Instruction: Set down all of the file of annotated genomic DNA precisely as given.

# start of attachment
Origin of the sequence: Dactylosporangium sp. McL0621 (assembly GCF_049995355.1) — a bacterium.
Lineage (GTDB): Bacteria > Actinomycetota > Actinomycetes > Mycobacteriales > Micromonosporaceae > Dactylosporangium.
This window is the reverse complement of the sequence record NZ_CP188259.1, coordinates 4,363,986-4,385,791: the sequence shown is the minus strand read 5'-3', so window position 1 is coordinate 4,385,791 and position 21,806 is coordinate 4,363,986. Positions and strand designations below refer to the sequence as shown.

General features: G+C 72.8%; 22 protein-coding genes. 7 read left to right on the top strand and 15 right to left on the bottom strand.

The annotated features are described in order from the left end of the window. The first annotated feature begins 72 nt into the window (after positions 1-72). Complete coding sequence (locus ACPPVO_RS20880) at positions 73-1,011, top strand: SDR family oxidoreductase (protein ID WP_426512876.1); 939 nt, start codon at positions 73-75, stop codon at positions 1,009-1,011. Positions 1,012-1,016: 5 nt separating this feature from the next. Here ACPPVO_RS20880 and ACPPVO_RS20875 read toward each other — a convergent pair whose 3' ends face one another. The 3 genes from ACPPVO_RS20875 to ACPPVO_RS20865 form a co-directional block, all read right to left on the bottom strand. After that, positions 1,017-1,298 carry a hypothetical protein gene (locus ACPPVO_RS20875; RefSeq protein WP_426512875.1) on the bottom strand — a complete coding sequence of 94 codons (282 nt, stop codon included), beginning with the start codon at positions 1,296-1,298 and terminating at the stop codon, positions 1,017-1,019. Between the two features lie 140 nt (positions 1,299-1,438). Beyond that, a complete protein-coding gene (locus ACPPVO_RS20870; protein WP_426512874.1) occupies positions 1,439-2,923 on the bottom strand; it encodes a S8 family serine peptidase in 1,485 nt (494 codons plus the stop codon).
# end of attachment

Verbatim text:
Origin of the sequence: Dactylosporangium sp. McL0621 (assembly GCF_049995355.1) — a bacterium.
Lineage (GTDB): Bacteria > Actinomycetota > Actinomycetes > Mycobacteriales > Micromonosporaceae > Dactylosporangium.
This window is the reverse complement of the sequence record NZ_CP188259.1, coordinates 4,363,986-4,385,791: the sequence shown is the minus strand read 5'-3', so window position 1 is coordinate 4,385,791 and position 21,806 is coordinate 4,363,986. Positions and strand designations below refer to the sequence as shown.

General features: G+C 72.8%; 22 protein-coding genes. 7 read left to right on the top strand and 15 right to left on the bottom strand.

The annotated features are described in order from the left end of the window. The first annotated feature begins 72 nt into the window (after positions 1-72). Complete coding sequence (locus ACPPVO_RS20880) at positions 73-1,011, top strand: SDR family oxidoreductase (protein ID WP_426512876.1); 939 nt, start codon at positions 73-75, stop codon at positions 1,009-1,011. Positions 1,012-1,016: 5 nt separating this feature from the next. Here ACPPVO_RS20880 and ACPPVO_RS20875 read toward each other — a convergent pair whose 3' ends face one another. The 3 genes from ACPPVO_RS20875 to ACPPVO_RS20865 form a co-directional block, all read right to left on the bottom strand. After that, positions 1,017-1,298 carry a hypothetical protein gene (locus ACPPVO_RS20875; RefSeq protein WP_426512875.1) on the bottom strand — a complete coding sequence of 94 codons (282 nt, stop codon included), beginning with the start codon at positions 1,296-1,298 and terminating at the stop codon, positions 1,017-1,019. Between the two features lie 140 nt (positions 1,299-1,438). Beyond that, a complete protein-coding gene (locus ACPPVO_RS20870; protein WP_426512874.1) occupies positions 1,439-2,923 on the bottom strand; it encodes a S8 family serine peptidase in 1,485 nt (494 codons plus the stop codon).